Students complained about having to dig out the fundamentals of American government directly from our founding document. But soon they too were engaged. They discovered things in the Constitution they didn’t expect: such as the mention in Article I, Section 8 of “Piracies . . . committed on the high Seas.” How did pirates—characters from popular films—get into the Constitution? Iacuzio assured the students that the pirates were real, and the threat they posed to commercial shipping during the early republic was “a big concern.”
Today Iacuzio tells students entering her civics course, “The Constitution is your textbook.” She also tells them, “Even if you don’t like every aspect of our governmental framework, you need to understand the debates and arguments that shaped it.” Many of the problems confronting the Founders still drive political debate today.
For example, the Electoral College—dismissed by many as outdated—was devised in response to a larger debate at the Constitutional Convention over the balance of power between small states and more populous ones. Each year Iacuzio asks students to read excerpts of these debates and then to write an essay arguing either in favor of or against the Electoral College system.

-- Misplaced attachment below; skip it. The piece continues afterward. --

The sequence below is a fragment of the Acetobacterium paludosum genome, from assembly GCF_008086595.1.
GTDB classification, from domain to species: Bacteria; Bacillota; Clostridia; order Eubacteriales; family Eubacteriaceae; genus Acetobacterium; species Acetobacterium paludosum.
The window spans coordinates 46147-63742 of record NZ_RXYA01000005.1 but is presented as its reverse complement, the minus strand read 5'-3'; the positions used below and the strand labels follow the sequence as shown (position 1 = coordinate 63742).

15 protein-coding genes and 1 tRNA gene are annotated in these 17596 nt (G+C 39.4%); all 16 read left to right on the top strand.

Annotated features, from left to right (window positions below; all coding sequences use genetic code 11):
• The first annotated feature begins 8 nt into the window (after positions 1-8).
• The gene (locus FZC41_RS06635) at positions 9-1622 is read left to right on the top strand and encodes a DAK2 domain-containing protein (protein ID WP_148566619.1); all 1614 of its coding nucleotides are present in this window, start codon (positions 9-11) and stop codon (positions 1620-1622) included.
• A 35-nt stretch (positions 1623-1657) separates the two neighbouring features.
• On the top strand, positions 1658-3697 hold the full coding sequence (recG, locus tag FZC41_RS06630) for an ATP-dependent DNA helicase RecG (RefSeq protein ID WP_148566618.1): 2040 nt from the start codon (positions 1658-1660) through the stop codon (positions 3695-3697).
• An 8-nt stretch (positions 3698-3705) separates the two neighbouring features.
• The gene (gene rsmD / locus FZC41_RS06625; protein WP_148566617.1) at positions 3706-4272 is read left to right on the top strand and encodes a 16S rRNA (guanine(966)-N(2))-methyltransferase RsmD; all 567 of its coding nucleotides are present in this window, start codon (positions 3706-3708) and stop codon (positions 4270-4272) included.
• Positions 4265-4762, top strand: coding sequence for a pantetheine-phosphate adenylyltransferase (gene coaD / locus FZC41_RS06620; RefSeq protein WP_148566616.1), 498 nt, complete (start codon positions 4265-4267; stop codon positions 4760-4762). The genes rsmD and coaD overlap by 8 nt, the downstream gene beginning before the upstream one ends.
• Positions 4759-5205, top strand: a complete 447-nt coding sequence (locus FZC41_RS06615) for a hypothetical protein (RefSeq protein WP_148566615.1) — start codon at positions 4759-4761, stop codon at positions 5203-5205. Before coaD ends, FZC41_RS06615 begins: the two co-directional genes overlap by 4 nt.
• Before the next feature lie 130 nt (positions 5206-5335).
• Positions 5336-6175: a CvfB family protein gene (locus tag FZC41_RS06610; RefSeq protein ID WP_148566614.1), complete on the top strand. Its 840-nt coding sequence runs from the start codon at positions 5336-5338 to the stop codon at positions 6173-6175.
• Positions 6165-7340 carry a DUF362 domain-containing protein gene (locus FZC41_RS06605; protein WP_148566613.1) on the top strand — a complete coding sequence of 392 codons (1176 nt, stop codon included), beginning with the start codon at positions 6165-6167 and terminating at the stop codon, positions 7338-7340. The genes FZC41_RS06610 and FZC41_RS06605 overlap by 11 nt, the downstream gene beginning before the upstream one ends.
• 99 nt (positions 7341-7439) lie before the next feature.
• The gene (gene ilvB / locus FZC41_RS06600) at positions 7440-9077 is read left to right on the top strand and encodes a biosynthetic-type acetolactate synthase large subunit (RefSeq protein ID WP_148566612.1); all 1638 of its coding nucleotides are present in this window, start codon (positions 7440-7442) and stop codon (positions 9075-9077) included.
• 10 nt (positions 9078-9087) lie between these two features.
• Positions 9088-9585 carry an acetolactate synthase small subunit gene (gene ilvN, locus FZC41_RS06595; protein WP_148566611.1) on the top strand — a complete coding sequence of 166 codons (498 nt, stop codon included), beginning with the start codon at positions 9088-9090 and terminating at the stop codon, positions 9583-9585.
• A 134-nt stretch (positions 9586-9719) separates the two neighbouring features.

Social studies teachers, Iacuzio says, are curators of the evidence left us by the past. “My challenge as a teacher is to find reliable sources that reveal the controversies shaping our history—so that the students can have a healthy discussion” of them. “The MAHG courses exposed me to many primary documents. You know that each document carries the bias of its author,” but selecting documents from both sides of a debate diffuses “the criticism you sometimes hear from parents, that teachers convey only their own perspective. When you bring in primary sources and let the voices of the past speak for themselves, students are free to form their own opinions.”
To arrive at informed opinions, Iacuzio says, students need to learn how to analyze what they read—whether it is a document or photo from the past or a news article about current politics. Recognizing the bias of each voice allows a more complete understanding. Primary documents show historical figures “struggling with controversial questions, just as we are today. You might see their opinions change due to events. Our MAHG professors reminded us that while hindsight is 20/20, the people who lived before us didn’t know what their decisions would lead to.”
Citizens today have no greater certainty about the future than the thoughtful leaders of the past did. Still, understanding how our forebears reasoned through problems can help us reason through the challenges of today.
Iacuzio does aim to teach respect for one thing: our remarkably durable Constitution, the first workable framework for republican government ever devised in the history of the world. Students need to be aware that the choices they make as voters could alter that 230-year-old agreement. “If citizens don’t know our Constitutional structure,” Iacuzio says, “they run the risk of allowing that structure to topple.”